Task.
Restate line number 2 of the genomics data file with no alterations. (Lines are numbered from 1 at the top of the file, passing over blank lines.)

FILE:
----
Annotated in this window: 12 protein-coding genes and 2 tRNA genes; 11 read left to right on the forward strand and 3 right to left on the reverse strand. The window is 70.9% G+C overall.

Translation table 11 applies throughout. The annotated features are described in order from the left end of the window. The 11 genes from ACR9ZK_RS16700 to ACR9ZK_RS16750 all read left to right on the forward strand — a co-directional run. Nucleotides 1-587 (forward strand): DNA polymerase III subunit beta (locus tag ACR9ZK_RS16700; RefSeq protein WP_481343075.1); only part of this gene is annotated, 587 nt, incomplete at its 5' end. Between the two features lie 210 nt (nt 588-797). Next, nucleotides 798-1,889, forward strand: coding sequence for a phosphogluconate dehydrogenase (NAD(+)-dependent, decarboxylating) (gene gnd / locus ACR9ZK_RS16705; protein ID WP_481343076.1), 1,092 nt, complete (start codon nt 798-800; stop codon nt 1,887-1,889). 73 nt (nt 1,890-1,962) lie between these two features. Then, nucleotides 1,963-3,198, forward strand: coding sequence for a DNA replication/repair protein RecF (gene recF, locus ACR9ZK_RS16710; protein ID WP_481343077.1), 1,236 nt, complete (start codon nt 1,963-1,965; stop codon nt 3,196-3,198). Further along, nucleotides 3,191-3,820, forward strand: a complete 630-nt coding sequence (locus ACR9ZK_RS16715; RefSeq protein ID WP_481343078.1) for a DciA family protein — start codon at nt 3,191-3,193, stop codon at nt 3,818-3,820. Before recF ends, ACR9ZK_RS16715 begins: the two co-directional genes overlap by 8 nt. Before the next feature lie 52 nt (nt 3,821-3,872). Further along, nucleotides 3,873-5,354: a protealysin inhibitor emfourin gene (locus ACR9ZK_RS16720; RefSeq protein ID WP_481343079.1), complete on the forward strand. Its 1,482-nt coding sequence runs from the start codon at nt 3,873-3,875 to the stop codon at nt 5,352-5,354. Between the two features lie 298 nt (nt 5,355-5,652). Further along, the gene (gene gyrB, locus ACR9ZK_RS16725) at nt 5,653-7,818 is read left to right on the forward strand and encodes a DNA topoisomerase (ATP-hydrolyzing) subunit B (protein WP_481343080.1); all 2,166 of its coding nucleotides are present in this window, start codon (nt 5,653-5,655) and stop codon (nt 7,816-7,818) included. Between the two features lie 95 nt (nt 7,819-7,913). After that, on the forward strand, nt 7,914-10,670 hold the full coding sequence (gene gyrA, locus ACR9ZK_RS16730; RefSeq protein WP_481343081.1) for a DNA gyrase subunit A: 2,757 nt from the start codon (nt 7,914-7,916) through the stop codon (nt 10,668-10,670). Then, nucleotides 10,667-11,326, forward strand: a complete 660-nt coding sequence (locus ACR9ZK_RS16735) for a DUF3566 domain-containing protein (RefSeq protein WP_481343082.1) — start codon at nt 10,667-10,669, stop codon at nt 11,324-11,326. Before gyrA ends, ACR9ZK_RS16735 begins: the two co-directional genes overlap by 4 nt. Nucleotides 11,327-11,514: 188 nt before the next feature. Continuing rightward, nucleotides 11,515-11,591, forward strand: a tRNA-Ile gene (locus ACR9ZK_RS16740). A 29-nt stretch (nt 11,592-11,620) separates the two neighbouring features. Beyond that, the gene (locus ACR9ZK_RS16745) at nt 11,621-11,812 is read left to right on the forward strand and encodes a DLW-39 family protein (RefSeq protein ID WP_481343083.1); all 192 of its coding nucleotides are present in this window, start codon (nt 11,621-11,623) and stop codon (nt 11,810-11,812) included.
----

Translation table 11 applies throughout. The annotated features are described in order from the left end of the window. The 11 genes from ACR9ZK_RS16700 to ACR9ZK_RS16750 all read left to right on the forward strand — a co-directional run. Nucleotides 1-587 (forward strand): DNA polymerase III subunit beta (locus tag ACR9ZK_RS16700; RefSeq protein WP_481343075.1); only part of this gene is annotated, 587 nt, incomplete at its 5' end. Between the two features lie 210 nt (nt 588-797). Next, nucleotides 798-1,889, forward strand: coding sequence for a phosphogluconate dehydrogenase (NAD(+)-dependent, decarboxylating) (gene gnd / locus ACR9ZK_RS16705; protein ID WP_481343076.1), 1,092 nt, complete (start codon nt 798-800; stop codon nt 1,887-1,889). 73 nt (nt 1,890-1,962) lie between these two features. Then, nucleotides 1,963-3,198, forward strand: coding sequence for a DNA replication/repair protein RecF (gene recF, locus ACR9ZK_RS16710; protein ID WP_481343077.1), 1,236 nt, complete (start codon nt 1,963-1,965; stop codon nt 3,196-3,198). Further along, nucleotides 3,191-3,820, forward strand: a complete 630-nt coding sequence (locus ACR9ZK_RS16715; RefSeq protein ID WP_481343078.1) for a DciA family protein — start codon at nt 3,191-3,193, stop codon at nt 3,818-3,820. Before recF ends, ACR9ZK_RS16715 begins: the two co-directional genes overlap by 8 nt. Before the next feature lie 52 nt (nt 3,821-3,872). Further along, nucleotides 3,873-5,354: a protealysin inhibitor emfourin gene (locus ACR9ZK_RS16720; RefSeq protein ID WP_481343079.1), complete on the forward strand. Its 1,482-nt coding sequence runs from the start codon at nt 3,873-3,875 to the stop codon at nt 5,352-5,354. Between the two features lie 298 nt (nt 5,355-5,652). Further along, the gene (gene gyrB, locus ACR9ZK_RS16725) at nt 5,653-7,818 is read left to right on the forward strand and encodes a DNA topoisomerase (ATP-hydrolyzing) subunit B (protein WP_481343080.1); all 2,166 of its coding nucleotides are present in this window, start codon (nt 5,653-5,655) and stop codon (nt 7,816-7,818) included. Between the two features lie 95 nt (nt 7,819-7,913). After that, on the forward strand, nt 7,914-10,670 hold the full coding sequence (gene gyrA, locus ACR9ZK_RS16730; RefSeq protein WP_481343081.1) for a DNA gyrase subunit A: 2,757 nt from the start codon (nt 7,914-7,916) through the stop codon (nt 10,668-10,670). Then, nucleotides 10,667-11,326, forward strand: a complete 660-nt coding sequence (locus ACR9ZK_RS16735) for a DUF3566 domain-containing protein (RefSeq protein WP_481343082.1) — start codon at nt 10,667-10,669, stop codon at nt 11,324-11,326. Before gyrA ends, ACR9ZK_RS16735 begins: the two co-directional genes overlap by 4 nt. Nucleotides 11,327-11,514: 188 nt before the next feature. Continuing rightward, nucleotides 11,515-11,591, forward strand: a tRNA-Ile gene (locus ACR9ZK_RS16740). A 29-nt stretch (nt 11,592-11,620) separates the two neighbouring features. Beyond that, the gene (locus ACR9ZK_RS16745) at nt 11,621-11,812 is read left to right on the forward strand and encodes a DLW-39 family protein (RefSeq protein ID WP_481343083.1); all 192 of its coding nucleotides are present in this window, start codon (nt 11,621-11,623) and stop codon (nt 11,810-11,812) included.